PetaPixel

10 Tips for Shooting Protests

Going to school in Berkeley, California, there always seems to be something people are protesting. A few times the past couple years, I took the time to run to some of the demonstrations downtown, and found that they’re always rich opportunities for interesting photographs.

There’s going to be a protest at Union Square in San Francisco tonight at 6pm regarding the election in Iran, so I thought I’d share a few tips for shooting from my experiences.

1. Get In Close

Unlike ordinary street photography, you don’t need to be very cautious about sticking your camera directly in someone’s face, since it’s exactly what most people at the protests are asking for!

getinclose

I remember seeing one of my buddies taking portraits of people at a demonstrate with his camera only a foot or two from the face of one of the protesters. There aren’t too many other opportunities where so many strangers will let you be so intrusive with your camera.

2. Capture Emotion

There’s going to be all sorts of different emotions on display at a demonstration. People shouting, laughing, cheering, etc… Go to where the action is and try to capture it.

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3. Shoot a Lot

Since everything is happening so quickly, it’s difficult to capture exactly the pose or expression you’re looking for. Get into position and take numerous frames (use a continuous shooting mode if you have one). You’ll probably end up with a lot of junk and a few gems.

4. Bring Enough Memory

One of the mistakes I made once was bringing a single memory card and nothing else. When I filled up the card, there was still photos to be shot, and I ended up having to go back and delete photos to make more room. Don’t let this happen to you! Bring extra cards and a laptop to empty your cards onto if they get full.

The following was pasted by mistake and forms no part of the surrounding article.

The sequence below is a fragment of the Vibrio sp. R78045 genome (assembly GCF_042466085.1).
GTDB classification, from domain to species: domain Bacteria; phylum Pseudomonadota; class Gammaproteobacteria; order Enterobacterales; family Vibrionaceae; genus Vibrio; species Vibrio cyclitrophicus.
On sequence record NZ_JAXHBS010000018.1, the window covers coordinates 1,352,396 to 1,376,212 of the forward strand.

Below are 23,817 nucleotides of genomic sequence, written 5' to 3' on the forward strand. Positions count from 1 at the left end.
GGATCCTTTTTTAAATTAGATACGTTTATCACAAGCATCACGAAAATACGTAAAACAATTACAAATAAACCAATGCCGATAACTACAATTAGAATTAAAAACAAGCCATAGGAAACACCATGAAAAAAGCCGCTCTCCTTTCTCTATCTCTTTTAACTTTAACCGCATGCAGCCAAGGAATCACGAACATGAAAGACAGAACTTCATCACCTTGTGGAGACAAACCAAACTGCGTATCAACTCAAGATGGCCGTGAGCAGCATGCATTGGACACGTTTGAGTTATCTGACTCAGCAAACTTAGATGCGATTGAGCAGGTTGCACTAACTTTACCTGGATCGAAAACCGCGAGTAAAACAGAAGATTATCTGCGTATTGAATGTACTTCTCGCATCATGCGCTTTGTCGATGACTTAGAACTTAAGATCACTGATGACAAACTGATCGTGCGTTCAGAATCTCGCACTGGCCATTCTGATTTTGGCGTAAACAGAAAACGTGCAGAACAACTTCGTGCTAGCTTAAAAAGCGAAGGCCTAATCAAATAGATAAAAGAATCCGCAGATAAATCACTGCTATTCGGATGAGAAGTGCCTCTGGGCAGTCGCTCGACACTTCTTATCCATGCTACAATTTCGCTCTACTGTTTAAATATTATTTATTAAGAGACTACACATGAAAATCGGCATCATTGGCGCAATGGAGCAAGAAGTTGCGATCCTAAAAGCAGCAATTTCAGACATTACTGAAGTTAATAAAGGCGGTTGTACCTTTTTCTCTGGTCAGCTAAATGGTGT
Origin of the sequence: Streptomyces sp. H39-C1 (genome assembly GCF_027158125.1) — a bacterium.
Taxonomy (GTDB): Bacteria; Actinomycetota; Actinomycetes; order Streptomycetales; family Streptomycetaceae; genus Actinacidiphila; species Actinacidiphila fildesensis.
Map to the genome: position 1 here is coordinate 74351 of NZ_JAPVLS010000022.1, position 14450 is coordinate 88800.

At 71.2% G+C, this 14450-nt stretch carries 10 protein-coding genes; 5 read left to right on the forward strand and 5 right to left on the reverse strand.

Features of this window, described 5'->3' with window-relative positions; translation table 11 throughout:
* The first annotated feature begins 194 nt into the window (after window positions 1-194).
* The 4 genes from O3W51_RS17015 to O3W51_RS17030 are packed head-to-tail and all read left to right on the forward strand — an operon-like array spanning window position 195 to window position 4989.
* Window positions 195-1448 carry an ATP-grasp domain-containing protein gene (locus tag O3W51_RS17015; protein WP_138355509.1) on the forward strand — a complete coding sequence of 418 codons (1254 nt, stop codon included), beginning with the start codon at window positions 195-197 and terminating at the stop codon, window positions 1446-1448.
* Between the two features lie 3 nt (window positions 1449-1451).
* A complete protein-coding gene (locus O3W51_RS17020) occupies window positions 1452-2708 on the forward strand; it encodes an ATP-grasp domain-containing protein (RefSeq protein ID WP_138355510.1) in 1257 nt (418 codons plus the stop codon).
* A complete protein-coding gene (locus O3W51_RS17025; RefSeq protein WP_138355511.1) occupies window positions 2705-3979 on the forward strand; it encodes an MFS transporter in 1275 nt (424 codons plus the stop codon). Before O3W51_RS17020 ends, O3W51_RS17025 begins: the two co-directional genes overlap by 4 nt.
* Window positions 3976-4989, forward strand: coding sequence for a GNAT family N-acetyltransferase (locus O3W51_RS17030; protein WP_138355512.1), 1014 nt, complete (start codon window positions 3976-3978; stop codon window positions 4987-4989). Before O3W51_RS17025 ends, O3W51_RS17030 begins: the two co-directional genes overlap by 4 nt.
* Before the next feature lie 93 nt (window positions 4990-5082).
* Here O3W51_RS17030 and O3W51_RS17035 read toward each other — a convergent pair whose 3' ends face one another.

5. Look for Memorable Scenes

People do all sorts of interesting things at protests that make for eye-catching photographs.

dogandwoman

The woman above wasn’t actually posing for a picture but was simply playing with the dog… From the way it’s captured though, it seems like they’re making a political statement, right?

6. Capture Two Things at Once

Look for angles that allow you to tell a story in both the foreground and the background.

nowaroniran

In the photograph above, the arms in the foreground and sign in the background both contribute to the story being told.

7. Look for Signs

People will probably bring some pretty interesting signs, and capturing them will help you tell the story of what’s going on.

signs1

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8. Show Numbers

In addition to getting in close and capturing details and emotions, it’s also good to step back and show the context of what you’re photographing. Two good ways to show the crowd are from getting up high or shooting down a line of people. A wide angle lens would help for a view from above.

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9. Capture Conflict

Protests often include counter-protesters, and conflicts between the two sides (and with the police) make for interesting photo opportunities.

conflict

10. Shoot Raw

If you have the option to shoot RAW, do it. It will give you much more flexibility in fixing mistakes you make later on down the road. There’s a huge difference in how much you can salvage and fix between RAW and JPEG, so if you have the ability and memory card space to shoot RAW, you definitely won’t regret it.


This list was obviously not comprehensive, but just some things I picked up through shooting protests in Berkeley. If you have any other tips or suggestions (or disagreement), please leave a comment!